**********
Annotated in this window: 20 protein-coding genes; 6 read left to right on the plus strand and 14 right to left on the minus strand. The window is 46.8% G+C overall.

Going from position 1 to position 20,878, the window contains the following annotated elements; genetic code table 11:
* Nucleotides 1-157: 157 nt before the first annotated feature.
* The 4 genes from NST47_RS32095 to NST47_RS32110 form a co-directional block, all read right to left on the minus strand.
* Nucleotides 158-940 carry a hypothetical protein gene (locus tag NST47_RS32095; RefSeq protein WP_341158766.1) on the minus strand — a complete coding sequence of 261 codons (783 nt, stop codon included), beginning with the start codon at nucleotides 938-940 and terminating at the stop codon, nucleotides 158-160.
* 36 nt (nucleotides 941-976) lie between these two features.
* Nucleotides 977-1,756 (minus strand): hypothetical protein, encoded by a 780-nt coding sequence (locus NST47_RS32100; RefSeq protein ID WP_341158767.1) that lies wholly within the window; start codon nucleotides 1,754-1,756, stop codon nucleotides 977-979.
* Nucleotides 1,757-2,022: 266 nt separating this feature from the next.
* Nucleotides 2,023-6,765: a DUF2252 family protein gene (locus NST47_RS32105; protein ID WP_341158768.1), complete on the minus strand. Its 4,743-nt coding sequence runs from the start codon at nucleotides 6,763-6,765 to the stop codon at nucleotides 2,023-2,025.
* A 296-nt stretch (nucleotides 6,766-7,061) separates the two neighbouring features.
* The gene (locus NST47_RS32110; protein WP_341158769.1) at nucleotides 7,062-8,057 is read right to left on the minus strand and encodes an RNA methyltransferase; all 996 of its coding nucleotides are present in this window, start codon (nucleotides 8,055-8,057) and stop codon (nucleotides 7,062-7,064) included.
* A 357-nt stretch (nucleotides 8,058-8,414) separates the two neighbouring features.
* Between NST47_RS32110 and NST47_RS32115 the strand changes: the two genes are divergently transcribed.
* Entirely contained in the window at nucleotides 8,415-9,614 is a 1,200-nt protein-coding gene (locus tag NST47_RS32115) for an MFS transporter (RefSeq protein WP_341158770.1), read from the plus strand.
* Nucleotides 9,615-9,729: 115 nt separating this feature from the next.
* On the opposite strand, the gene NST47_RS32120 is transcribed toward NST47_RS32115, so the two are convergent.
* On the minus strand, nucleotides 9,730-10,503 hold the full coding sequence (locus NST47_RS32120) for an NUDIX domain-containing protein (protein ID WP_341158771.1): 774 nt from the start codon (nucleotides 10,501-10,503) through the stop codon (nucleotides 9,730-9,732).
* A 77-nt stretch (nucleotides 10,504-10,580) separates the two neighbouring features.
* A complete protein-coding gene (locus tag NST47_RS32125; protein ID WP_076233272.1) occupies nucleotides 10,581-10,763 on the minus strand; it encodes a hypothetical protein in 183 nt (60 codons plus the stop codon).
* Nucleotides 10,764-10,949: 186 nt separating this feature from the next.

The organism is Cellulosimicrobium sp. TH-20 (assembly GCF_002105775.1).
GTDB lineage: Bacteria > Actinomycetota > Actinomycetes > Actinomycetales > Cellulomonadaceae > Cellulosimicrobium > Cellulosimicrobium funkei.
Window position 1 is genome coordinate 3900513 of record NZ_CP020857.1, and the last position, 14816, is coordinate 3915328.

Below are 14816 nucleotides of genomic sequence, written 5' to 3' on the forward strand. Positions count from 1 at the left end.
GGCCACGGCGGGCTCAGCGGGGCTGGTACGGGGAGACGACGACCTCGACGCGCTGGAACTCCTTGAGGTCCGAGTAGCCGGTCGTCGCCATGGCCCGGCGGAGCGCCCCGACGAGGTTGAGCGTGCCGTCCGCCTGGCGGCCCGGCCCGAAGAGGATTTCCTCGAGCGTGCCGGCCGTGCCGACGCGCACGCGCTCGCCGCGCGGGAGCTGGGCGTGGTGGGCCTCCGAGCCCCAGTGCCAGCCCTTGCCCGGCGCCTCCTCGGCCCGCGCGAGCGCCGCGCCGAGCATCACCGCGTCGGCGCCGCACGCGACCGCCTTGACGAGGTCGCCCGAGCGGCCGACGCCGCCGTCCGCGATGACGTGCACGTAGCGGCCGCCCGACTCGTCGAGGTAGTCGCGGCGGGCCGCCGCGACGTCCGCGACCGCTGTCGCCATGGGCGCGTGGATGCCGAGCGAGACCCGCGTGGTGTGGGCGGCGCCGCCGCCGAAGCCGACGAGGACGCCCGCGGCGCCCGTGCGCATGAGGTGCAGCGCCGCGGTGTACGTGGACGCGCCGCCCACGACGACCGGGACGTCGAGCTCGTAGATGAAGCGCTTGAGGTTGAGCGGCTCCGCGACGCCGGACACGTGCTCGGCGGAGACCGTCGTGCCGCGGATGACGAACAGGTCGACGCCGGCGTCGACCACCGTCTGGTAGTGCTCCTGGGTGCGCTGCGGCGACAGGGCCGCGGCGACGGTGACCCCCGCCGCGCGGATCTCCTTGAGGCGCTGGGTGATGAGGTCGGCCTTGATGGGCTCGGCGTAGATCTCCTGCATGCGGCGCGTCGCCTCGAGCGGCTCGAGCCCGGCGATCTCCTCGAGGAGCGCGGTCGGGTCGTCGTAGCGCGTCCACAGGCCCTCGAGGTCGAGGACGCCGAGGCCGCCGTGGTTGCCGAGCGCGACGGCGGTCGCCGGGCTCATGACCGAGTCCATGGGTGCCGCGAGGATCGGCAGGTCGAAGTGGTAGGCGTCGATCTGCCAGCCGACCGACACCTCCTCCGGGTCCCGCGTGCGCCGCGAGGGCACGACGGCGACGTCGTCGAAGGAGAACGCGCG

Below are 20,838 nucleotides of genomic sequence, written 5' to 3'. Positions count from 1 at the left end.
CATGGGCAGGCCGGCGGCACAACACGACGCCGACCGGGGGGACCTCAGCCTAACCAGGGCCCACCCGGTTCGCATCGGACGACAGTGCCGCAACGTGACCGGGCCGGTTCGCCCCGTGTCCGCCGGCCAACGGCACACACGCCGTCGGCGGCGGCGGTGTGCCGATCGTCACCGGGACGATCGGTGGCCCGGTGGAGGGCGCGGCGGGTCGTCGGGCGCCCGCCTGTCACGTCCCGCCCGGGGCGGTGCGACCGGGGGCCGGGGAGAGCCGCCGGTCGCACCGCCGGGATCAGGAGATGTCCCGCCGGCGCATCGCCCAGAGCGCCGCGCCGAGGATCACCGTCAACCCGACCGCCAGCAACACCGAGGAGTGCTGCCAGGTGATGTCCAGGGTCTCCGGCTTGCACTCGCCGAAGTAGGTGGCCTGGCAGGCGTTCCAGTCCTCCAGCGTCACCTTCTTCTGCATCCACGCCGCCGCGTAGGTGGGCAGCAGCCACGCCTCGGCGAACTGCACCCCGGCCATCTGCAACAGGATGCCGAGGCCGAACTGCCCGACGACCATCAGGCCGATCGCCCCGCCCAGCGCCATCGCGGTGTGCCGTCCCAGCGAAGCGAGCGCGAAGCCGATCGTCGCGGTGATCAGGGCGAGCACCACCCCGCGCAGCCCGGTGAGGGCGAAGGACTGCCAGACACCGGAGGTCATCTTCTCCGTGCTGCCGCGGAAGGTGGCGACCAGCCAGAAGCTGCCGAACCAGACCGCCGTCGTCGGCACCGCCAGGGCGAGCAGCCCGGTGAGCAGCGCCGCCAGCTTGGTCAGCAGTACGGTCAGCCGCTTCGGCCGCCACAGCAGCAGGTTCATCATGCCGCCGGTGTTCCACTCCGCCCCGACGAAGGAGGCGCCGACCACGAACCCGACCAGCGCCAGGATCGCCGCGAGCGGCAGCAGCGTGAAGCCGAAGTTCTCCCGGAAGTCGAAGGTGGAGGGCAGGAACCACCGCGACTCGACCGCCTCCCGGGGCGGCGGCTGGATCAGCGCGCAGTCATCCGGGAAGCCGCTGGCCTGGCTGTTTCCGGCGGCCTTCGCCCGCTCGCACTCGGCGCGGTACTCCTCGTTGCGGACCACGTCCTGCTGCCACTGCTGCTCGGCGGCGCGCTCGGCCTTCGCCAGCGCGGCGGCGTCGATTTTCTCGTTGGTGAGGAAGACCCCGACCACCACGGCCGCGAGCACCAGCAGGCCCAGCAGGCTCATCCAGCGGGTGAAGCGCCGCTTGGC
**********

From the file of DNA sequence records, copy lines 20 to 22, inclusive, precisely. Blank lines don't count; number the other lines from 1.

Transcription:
* Nucleotides 10,764-10,949: 186 nt separating this feature from the next.

The organism is Cellulosimicrobium sp. TH-20 (assembly GCF_002105775.1).
GTDB lineage: Bacteria > Actinomycetota > Actinomycetes > Actinomycetales > Cellulomonadaceae > Cellulosimicrobium > Cellulosimicrobium funkei.